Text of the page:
As we ring in 2018 the holiday season is now officially behind us and it’s time to look toward the year ahead for the lodging industry. On a personal level, it’s that time of year for New Year’s resolutions and hopefully yours are still intact. (If not, you might need to take a good long look in the mirror as it’s only January 2.)
But I’m going to put the personal goals and objectives aside for now and put forth some resolutions that I think would make for a better hotel industry in 2018 and beyond.
First, let’s see if we can get through the next 12 months without any new brands. Of course, this request probably won’t even last through the ALIS conference later this month but I can dream. The reality is supply has been ticking up steadily throughout the country with a number of top 25 MSAs already oversaturated. Supply will officially be outpacing demand nationally this year. In addition, we need to consider that consumer confusion—not to mention those of us in the industry at this point—regarding brands is at an all-time high. Please don’t roll out another brand for a subsection of consumers that aren’t having their needs met. Anyone who can’t find a suitable hotel brand these days simply isn’t looking hard enough. Let’s call it what it is: large hotel brands trying to get more dots on the map by avoiding impact issues with existing franchisees.
Another resolution for the industry should be to stop complaining about the home sharing industry; it’s not going anywhere. Yes, we can argue for the regulation of the home sharing industry to “level the playing field” and the AH&LA has fought tirelessly for it. But I think more effort needs to be put into understanding the Airbnb guest, for example, and what drives their decision making, as well as how these platforms can ultimately complement the more traditional hotel stay.
As the saying goes, if you can’t beat them join them. Some of the large brands, including Marriott International and Hyatt Hotels Corp., have been dipping their toes into the home sharing pool by investing in such platforms. I would expect to see more of this from hotel companies going forward. Similar to the emergence of the timeshare industry a couple of decades ago, the more the big brands get into this segment of the business the more legitimate it will become.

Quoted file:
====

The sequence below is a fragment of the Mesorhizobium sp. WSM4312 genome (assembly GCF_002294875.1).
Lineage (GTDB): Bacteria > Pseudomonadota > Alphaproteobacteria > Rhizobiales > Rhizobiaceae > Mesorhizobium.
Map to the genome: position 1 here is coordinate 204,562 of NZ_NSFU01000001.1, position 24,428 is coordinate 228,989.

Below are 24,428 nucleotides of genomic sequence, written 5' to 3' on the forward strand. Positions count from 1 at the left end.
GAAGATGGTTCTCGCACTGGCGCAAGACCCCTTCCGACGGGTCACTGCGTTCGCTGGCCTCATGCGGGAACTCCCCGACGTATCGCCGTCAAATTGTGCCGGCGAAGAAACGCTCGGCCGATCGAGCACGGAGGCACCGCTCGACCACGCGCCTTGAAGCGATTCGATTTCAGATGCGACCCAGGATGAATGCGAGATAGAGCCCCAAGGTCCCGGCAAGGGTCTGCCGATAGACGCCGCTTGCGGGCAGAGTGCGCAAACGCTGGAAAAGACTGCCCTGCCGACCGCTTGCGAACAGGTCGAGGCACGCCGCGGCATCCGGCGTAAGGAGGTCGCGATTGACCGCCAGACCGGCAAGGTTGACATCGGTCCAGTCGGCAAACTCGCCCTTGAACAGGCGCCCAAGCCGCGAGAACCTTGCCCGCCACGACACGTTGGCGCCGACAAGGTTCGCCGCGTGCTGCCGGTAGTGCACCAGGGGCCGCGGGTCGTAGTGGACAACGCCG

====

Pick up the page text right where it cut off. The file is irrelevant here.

Another thing I’d like to see is a de-scaling of scale. Following the so-called “Marwood” mega merger, many industry observers predicted a ripple effect of consolidation and we’ve seen just that. The latest example took place just a few weeks ago when Choice Hotels acquired the WoodSpring Suites brand. But it hasn’t been just on the brand side.
I understand that gaining scale makes economic sense and there are plenty of efficiencies to be gained. It seems it’s better to be an acquirer or to be acquired than in between. As one management company executive recently said to me, “you don’t want to get stuck in the middle.” That being said, to me it’s a less interesting industry if it’s ruled by a handful of firms. There needs to be a way for the entrepreneurial companies to compete and bring their own unique approach to hospitality and grow organically.
Another resolution we need to have as an industry is to work collectively toward increasing inbound tourism. For years now, the expected influx of tourists, particularly from China, has been heavily relied upon to boost demand throughout the industry. But the floodgates have yet to open, partially due to the political climate. But as an industry we have to continue to fight to get the word out throughout the globe that the U.S. is a desirable place to visit and it’s not going to happen by itself.
Last and certainly not least, let’s continue to up our efforts at the hotel level to be ready for any type of terrorist activity, such as the horrific shooting that took place at Mandalay Bay in Las Vegas this past year. Granted it’s virtually impossible to be totally prepared for such an incident, but as the events of that evening unfolded it was clear that the hotel management was anything but vigilant. The unfortunate reality is that in 2018 we know something is going to happen, we just don’t know when or where. Let’s be prepared.
When it’s all said and done, the year will be judged more by RevPAR growth and other economic factors than anything else, but from my perspective the aforementioned issues are no less important for the long-term health of the industry.